It's amazing what you learn from the conversations with children, especially your own, about their perceptions of the world we're helping to create for them.
Last week, as my wife prepared for her ``room Mom'' Halloween party duties at our children's elementary school, our daughter shared a bit of news that saddened her, and us.
It seems one of her best friends in class wasn't going to be allowed to participate in this year's trick-or-treat night because her mother was afraid of the anthrax scare.
It made me think about the good and bad about American mass media. We have become so sophisticated, and instant, with our delivery of news, especially through the electronic media, that it is much easier for our governments to communicate with us quickly and efficiently.
One could easily make the argument that the reporting of the anthrax poisonings around the country has been helpful, in that it has raised everyone's awareness about the warning signs in mailed packages and letters.
Public opinion, intensified by the news reports, will force our law makers and political leaders to enact the kind of permanent changes we need to make as a society to ensure America's safety going forward.
But there is a gap between the reality of an anthrax threat in a postal center serving offices in the nation's capital and daily life in the relatively bucolic world of Medina County, Ohio, where we live. While heightened awareness is a good thing, social paralysis is unnecessary.
While acknowledging the challenges in times such as this, with America under attack by terrorists, we must not allow threats to undermine our cultural, economic and political systems. And that will require better leadership from the Bush administration, namely in the form of Attorney General John Ashcroft.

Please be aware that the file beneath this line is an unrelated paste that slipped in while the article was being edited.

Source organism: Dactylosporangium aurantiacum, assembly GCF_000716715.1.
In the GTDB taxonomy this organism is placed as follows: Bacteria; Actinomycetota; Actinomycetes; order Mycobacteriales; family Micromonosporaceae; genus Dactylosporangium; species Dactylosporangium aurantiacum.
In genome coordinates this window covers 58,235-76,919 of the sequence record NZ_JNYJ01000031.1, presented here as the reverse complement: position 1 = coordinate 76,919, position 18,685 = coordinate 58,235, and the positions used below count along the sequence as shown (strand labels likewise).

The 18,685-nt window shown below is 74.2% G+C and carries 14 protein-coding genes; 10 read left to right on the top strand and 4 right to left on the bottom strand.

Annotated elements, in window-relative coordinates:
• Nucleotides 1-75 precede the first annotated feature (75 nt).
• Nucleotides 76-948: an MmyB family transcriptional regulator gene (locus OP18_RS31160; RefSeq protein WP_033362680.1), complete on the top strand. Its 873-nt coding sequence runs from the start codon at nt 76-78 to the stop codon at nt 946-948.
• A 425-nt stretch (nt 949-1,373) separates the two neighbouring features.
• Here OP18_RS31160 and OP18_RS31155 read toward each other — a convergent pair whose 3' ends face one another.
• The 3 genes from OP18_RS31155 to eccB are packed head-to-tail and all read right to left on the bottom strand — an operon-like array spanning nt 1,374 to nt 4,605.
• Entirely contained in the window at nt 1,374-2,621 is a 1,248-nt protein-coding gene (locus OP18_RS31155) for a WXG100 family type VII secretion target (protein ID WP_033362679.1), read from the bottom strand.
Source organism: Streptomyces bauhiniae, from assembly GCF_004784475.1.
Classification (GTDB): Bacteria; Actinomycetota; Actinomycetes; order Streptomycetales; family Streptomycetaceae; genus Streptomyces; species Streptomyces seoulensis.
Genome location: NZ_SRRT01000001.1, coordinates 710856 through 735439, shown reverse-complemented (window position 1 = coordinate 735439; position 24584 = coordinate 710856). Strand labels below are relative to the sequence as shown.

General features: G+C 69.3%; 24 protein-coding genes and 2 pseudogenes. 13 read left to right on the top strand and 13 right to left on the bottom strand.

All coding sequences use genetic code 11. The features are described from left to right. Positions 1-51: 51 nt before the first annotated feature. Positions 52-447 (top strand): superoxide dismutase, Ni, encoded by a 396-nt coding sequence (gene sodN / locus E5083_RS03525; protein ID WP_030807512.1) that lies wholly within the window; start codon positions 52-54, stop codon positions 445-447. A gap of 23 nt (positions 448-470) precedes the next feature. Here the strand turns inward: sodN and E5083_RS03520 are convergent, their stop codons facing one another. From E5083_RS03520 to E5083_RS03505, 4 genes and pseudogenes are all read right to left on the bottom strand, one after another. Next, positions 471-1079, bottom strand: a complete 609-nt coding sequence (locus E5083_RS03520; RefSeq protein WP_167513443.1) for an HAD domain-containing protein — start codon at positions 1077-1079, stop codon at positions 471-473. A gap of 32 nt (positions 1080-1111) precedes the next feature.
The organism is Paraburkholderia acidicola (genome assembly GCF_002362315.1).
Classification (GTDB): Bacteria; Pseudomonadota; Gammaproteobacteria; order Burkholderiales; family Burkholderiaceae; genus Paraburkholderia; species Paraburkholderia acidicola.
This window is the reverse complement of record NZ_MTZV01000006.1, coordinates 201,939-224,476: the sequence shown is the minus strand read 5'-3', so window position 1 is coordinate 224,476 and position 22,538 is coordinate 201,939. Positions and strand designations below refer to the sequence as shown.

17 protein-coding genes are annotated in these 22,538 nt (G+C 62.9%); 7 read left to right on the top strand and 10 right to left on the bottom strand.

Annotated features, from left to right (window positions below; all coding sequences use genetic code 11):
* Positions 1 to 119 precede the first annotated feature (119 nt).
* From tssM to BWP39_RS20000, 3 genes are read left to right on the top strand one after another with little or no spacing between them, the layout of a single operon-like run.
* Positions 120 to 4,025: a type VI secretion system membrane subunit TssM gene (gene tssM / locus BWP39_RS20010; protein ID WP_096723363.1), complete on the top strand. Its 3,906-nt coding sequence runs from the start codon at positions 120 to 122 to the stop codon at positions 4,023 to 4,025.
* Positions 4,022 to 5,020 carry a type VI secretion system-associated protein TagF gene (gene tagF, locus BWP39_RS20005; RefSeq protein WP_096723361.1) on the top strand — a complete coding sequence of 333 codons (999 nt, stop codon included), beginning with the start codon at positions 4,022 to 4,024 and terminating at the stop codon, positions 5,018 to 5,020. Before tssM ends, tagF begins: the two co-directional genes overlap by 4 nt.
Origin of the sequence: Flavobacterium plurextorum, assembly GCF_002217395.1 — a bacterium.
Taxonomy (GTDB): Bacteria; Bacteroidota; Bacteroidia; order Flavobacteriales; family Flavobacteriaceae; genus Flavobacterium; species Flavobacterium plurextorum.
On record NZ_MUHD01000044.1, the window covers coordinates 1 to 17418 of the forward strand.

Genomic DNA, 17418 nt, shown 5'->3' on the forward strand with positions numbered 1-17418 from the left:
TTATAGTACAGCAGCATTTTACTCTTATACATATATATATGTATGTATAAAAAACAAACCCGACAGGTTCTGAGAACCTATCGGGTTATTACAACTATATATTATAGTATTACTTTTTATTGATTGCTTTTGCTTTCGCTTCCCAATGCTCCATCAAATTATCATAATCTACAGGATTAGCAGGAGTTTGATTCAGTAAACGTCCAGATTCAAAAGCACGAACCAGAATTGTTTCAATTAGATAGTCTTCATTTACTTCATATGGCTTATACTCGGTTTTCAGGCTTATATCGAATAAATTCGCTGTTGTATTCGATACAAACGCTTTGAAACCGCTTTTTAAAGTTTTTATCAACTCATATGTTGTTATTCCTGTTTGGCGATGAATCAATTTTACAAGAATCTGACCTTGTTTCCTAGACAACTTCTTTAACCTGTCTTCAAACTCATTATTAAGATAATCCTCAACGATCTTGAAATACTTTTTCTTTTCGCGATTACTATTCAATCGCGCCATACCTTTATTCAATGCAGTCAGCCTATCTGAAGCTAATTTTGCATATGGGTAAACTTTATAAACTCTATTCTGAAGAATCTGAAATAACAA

As of this writing, we were six days away from the time he warned the country that the government had ``credible evidence'' to indicate that we would be targeted with another terrorist action within a week.
It's difficult to criticize the president's team because it has been very effective for the most part, but they need to exercise some restraint in warning the public. Otherwise, we have the most serious type of ``boy-who-cried-wolf'' syndrome, and people might stop paying attention.
There are a couple of good endings to last month's Halloween challenges.
We had no reports of anything to hurt any children, who were frolicking under a Halloween full moon for the first time in nearly a half-century. The weather was dry and warm, which made for laughs and squeals as the costumed characters paraded around our neighborhoods.
Our 8-year old daughter took it upon herself to ask folks for an extra candy for her younger brother, who was fighting his second bout of illness of the school year.
Inside I beamed with pride because she decided to do this on her own, and her actions helped save Halloween for a little boy.
And as for the little girl in our daughter's school? It seems that her father stepped in and insisted that she be allowed to join the other children in the door-to-door candy fest.
Reason prevailed, and we won a small victory in the battle to recapture our American way of life.
Mr. Tucker is publisher and editorial director of Crain's Cleveland Business, a sister publication of Tire Business.